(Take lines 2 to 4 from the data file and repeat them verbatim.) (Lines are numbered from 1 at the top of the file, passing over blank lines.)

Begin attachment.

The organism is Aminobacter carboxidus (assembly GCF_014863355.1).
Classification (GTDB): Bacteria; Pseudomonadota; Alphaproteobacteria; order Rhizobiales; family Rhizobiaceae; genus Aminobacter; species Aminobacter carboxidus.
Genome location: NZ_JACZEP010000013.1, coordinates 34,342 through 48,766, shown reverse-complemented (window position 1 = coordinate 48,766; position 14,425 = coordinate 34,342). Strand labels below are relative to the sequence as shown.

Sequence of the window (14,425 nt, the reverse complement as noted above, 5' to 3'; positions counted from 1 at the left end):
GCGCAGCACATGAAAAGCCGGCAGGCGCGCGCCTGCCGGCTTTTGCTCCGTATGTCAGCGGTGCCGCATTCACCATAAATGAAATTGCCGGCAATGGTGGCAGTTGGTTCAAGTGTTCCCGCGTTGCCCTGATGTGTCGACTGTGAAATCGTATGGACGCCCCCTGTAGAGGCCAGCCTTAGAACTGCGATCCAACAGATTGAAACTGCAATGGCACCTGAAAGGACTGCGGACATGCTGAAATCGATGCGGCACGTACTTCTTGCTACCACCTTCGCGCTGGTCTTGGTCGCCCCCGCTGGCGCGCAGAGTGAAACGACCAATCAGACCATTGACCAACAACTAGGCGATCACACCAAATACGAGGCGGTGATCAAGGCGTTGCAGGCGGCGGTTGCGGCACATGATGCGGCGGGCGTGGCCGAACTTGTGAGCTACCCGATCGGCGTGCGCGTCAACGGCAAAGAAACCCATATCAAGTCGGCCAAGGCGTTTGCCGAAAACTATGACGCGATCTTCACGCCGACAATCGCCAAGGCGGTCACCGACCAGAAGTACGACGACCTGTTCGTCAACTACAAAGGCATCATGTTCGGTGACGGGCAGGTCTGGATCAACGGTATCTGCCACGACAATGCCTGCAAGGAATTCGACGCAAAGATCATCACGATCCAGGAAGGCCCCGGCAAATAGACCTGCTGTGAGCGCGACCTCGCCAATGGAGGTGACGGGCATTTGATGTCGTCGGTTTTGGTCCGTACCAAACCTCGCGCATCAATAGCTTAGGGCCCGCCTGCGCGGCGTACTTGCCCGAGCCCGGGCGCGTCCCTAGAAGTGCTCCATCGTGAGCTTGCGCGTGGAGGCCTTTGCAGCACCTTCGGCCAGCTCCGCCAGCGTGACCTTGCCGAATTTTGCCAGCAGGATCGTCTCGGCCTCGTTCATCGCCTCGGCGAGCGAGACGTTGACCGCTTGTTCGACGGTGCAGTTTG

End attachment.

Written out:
Classification (GTDB): Bacteria; Pseudomonadota; Alphaproteobacteria; order Rhizobiales; family Rhizobiaceae; genus Aminobacter; species Aminobacter carboxidus.
Genome location: NZ_JACZEP010000013.1, coordinates 34,342 through 48,766, shown reverse-complemented (window position 1 = coordinate 48,766; position 14,425 = coordinate 34,342). Strand labels below are relative to the sequence as shown.

Sequence of the window (14,425 nt, the reverse complement as noted above, 5' to 3'; positions counted from 1 at the left end):